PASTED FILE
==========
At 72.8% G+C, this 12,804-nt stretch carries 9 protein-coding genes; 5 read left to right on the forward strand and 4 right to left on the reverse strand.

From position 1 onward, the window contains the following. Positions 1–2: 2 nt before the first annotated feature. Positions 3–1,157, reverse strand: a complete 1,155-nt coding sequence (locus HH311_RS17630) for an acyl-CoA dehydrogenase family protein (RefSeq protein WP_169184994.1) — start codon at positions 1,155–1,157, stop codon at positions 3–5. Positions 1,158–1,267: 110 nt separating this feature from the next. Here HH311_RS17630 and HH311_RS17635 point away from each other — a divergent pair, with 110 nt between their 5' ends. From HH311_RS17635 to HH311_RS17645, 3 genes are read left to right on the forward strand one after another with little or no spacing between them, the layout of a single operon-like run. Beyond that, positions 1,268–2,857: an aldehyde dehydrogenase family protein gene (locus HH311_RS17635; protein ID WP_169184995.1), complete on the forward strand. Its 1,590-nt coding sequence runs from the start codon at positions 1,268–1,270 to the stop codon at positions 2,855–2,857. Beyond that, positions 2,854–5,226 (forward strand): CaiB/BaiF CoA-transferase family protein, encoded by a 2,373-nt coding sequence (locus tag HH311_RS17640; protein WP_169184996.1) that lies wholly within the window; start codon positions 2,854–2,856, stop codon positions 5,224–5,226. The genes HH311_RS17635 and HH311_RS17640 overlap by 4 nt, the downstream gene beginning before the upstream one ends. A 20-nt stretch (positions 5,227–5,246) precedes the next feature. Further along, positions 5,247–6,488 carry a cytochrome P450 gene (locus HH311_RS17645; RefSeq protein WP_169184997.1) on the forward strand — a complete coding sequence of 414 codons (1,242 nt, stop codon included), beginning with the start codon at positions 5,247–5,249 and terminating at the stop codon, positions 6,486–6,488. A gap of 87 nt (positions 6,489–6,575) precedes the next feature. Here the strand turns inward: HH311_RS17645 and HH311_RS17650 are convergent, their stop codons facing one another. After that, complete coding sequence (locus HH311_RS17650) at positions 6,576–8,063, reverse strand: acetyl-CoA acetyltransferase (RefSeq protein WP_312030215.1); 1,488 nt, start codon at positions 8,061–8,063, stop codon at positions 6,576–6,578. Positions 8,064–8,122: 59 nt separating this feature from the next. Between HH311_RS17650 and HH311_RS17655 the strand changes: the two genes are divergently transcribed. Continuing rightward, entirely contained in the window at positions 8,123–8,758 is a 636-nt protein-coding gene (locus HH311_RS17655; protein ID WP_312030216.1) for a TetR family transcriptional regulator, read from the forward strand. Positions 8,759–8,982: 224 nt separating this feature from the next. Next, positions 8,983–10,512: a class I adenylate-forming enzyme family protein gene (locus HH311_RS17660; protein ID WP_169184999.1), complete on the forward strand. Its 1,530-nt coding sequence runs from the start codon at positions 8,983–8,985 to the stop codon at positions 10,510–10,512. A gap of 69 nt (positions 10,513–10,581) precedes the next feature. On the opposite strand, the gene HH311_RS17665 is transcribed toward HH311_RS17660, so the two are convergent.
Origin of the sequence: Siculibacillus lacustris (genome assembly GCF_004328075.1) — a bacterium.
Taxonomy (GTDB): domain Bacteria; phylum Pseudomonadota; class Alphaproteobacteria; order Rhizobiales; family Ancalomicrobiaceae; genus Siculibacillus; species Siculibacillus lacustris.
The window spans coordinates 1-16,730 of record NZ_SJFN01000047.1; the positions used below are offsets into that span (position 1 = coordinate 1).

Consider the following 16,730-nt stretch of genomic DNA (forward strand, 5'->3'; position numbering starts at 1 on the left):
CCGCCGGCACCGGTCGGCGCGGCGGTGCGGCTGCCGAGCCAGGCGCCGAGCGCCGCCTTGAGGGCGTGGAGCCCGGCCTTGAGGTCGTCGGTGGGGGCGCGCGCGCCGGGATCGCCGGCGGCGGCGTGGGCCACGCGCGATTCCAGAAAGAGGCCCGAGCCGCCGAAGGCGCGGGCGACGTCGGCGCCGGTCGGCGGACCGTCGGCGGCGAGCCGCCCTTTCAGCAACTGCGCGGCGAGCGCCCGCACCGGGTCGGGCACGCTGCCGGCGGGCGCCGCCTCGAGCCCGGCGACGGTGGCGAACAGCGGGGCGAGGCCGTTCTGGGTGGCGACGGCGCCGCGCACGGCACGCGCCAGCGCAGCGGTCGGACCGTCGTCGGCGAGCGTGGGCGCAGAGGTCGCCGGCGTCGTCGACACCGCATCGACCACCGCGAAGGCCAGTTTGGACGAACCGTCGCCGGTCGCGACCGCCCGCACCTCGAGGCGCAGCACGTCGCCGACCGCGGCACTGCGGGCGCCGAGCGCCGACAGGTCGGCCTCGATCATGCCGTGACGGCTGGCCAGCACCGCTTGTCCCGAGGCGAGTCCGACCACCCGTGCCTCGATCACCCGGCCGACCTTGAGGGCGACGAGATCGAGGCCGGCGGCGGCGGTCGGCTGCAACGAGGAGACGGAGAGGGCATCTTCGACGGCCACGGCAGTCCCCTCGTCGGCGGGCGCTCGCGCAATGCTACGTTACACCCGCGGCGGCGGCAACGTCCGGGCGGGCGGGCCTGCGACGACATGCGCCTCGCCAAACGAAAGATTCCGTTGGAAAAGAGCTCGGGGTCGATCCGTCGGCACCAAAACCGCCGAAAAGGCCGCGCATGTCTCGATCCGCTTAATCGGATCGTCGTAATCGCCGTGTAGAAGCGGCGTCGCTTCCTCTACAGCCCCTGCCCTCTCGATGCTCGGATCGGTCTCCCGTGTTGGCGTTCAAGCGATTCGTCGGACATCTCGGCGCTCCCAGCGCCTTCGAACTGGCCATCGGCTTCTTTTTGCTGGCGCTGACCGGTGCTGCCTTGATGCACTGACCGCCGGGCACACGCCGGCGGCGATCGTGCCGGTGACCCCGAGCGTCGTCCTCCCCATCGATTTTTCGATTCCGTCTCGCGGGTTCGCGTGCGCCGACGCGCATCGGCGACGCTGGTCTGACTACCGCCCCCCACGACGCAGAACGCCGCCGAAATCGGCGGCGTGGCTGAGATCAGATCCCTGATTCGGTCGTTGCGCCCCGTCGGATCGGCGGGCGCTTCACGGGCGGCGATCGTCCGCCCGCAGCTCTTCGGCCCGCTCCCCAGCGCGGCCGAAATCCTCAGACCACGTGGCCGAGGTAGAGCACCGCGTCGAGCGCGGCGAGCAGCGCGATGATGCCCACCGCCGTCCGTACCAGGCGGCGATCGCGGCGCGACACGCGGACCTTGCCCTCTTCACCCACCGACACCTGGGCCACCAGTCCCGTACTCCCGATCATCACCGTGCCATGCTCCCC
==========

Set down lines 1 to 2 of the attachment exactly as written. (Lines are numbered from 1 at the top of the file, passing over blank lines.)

At 72.8% G+C, this 12,804-nt stretch carries 9 protein-coding genes; 5 read left to right on the forward strand and 4 right to left on the reverse strand.

From position 1 onward, the window contains the following. Positions 1–2: 2 nt before the first annotated feature. Positions 3–1,157, reverse strand: a complete 1,155-nt coding sequence (locus HH311_RS17630) for an acyl-CoA dehydrogenase family protein (RefSeq protein WP_169184994.1) — start codon at positions 1,155–1,157, stop codon at positions 3–5. Positions 1,158–1,267: 110 nt separating this feature from the next. Here HH311_RS17630 and HH311_RS17635 point away from each other — a divergent pair, with 110 nt between their 5' ends. From HH311_RS17635 to HH311_RS17645, 3 genes are read left to right on the forward strand one after another with little or no spacing between them, the layout of a single operon-like run. Beyond that, positions 1,268–2,857: an aldehyde dehydrogenase family protein gene (locus HH311_RS17635; protein ID WP_169184995.1), complete on the forward strand. Its 1,590-nt coding sequence runs from the start codon at positions 1,268–1,270 to the stop codon at positions 2,855–2,857. Beyond that, positions 2,854–5,226 (forward strand): CaiB/BaiF CoA-transferase family protein, encoded by a 2,373-nt coding sequence (locus tag HH311_RS17640; protein WP_169184996.1) that lies wholly within the window; start codon positions 2,854–2,856, stop codon positions 5,224–5,226. The genes HH311_RS17635 and HH311_RS17640 overlap by 4 nt, the downstream gene beginning before the upstream one ends. A 20-nt stretch (positions 5,227–5,246) precedes the next feature. Further along, positions 5,247–6,488 carry a cytochrome P450 gene (locus HH311_RS17645; RefSeq protein WP_169184997.1) on the forward strand — a complete coding sequence of 414 codons (1,242 nt, stop codon included), beginning with the start codon at positions 5,247–5,249 and terminating at the stop codon, positions 6,486–6,488. A gap of 87 nt (positions 6,489–6,575) precedes the next feature. Here the strand turns inward: HH311_RS17645 and HH311_RS17650 are convergent, their stop codons facing one another. After that, complete coding sequence (locus HH311_RS17650) at positions 6,576–8,063, reverse strand: acetyl-CoA acetyltransferase (RefSeq protein WP_312030215.1); 1,488 nt, start codon at positions 8,061–8,063, stop codon at positions 6,576–6,578. Positions 8,064–8,122: 59 nt separating this feature from the next. Between HH311_RS17650 and HH311_RS17655 the strand changes: the two genes are divergently transcribed. Continuing rightward, entirely contained in the window at positions 8,123–8,758 is a 636-nt protein-coding gene (locus HH311_RS17655; protein ID WP_312030216.1) for a TetR family transcriptional regulator, read from the forward strand. Positions 8,759–8,982: 224 nt separating this feature from the next. Next, positions 8,983–10,512: a class I adenylate-forming enzyme family protein gene (locus HH311_RS17660; protein ID WP_169184999.1), complete on the forward strand. Its 1,530-nt coding sequence runs from the start codon at positions 8,983–8,985 to the stop codon at positions 10,510–10,512. A gap of 69 nt (positions 10,513–10,581) precedes the next feature. On the opposite strand, the gene HH311_RS17665 is transcribed toward HH311_RS17660, so the two are convergent.